The audience roared its approval. Jack sat up a little in his chair. Roxy squeezed Jordan's hand.

"It's called Space Raiders 4: Rise of the Immortals. And we're really, really thrilled to be able to tell you that we've teamed up with Sony on this one - it's going to be a PlayStation 4 exclusive title, and it's going to be fucking epic!"

The room exploded in an avalanche of sound. Shelley leaned back in her seat, a huge, natural smile spreading across her face, and exchanged a relieved glance with Bill Snider to her left.

"The fuck you idiots clapping that for?" Jack muttered under his breath - just loud enough for Jordan to hear.

"It's a betrayal, is what it is."


"She's pandering to the big stage, the big crowds. But what about us? What about her faithful fans?"

"Maybe", Roxy answered, "If they want to remain faithful fans, they'll have to swallow their pride and buy a console?"

"After all the money I spent just getting here? Fuck that, we deserve better."

"Come on Jack", Jordan cut in. "You're over-reacting."

"What happened to you, man? You shack up with a girl and all of a sudden you're never around, got no time for Raiders, tucked up in bed at 10pm."

"Hey, don't take it out on Jordan."

"Who should I take it out on, Rox?"

"Total strangers on the internet? That normally seems to work for you."

"Whatever. I'm out of here. I'll see you later, or something."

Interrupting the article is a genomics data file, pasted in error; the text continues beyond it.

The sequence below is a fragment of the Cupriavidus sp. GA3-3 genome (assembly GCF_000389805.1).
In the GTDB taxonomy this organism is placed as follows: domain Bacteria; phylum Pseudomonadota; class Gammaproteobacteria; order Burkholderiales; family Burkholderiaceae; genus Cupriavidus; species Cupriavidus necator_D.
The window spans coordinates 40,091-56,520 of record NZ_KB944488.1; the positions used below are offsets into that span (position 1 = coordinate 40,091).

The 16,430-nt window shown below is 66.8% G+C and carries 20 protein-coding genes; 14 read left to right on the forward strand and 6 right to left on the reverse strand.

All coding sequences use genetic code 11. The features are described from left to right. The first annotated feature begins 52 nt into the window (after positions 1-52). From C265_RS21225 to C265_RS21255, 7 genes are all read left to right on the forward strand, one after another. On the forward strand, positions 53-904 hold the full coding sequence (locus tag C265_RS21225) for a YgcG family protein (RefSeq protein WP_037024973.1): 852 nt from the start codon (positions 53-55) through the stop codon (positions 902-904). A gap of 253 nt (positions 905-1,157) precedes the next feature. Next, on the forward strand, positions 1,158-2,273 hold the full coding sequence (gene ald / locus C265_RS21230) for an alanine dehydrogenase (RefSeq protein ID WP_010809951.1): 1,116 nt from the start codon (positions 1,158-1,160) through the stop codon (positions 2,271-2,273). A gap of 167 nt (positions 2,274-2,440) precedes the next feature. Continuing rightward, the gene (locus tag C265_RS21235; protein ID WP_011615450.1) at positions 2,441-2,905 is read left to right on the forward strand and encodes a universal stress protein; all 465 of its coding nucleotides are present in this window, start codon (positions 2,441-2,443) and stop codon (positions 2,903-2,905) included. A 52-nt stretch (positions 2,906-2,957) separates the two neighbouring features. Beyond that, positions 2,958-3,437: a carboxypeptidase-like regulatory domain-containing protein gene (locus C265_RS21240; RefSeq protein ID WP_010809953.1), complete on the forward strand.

“Hey, Rox" Jordan said, when they'd gotten home a couple of days later. "Look at this. Jack posted it at about 2 am last night."

Roxy peered at the open laptop and read:

"No matter how shitty life gets, Ive always had games. They've been like a best mate. Worlds 2 explore, characters to connect with, systems to rule. And not bragging or anything but tbh ive always been good at them. I learn from them. Im a better person ingame that I could ever be in the real. I mean I can do shit, own shit, top tables. I can WIN, u know?

"Games aint never lied to me, never let me down, never betrayed me. Until now.

"Raiders 4 represents the final nail in the cross or whatever. Industry's changing and pretty much I can deal. The wheel keeps turning and the pc - only place where games belong 2 the COMMUNITY & not the boardroom - will have its time once more. Consoles get bigger and dumber and we get a wave of casual players and noobs coming in from the high street wanting to play My First FPS. But there's money in those noobs and so long as we're still being looked after, I guess its cool.

"But then Parker comes out & says that D'Awesome Games is turning its back on the PC, on it's own history, on the community. Jumping into bed w big business and £££. Well g fucking g. Gamings running out of heroes man. Parker letting us down, snubbing us like this... its a step too far for me. It's one more in a long line of kicks to the shin AND I'VE HAD ENOUGH.

"Dunno what I'll do now. I'll find somewhere else to invest my time, money and soul. Ill learn to love again. But I want D'Awesome Games to know that this time they've left a scar which wont heal and which I won't forget and which I wont forgive.


"Urgh, dude's flipped his lid," Roxy said. "Always knew he was a creep."

Jack peered through the glass, the hammer heavy in his hand. He could just about make out the sleeping figure of Shelley Parker. He reflected for a moment how they were both on the wrong side of glass barriers. Well, Jack couldn't shatter his barrier. But he could make his feelings known, alright. He'd remind the world that he mattered.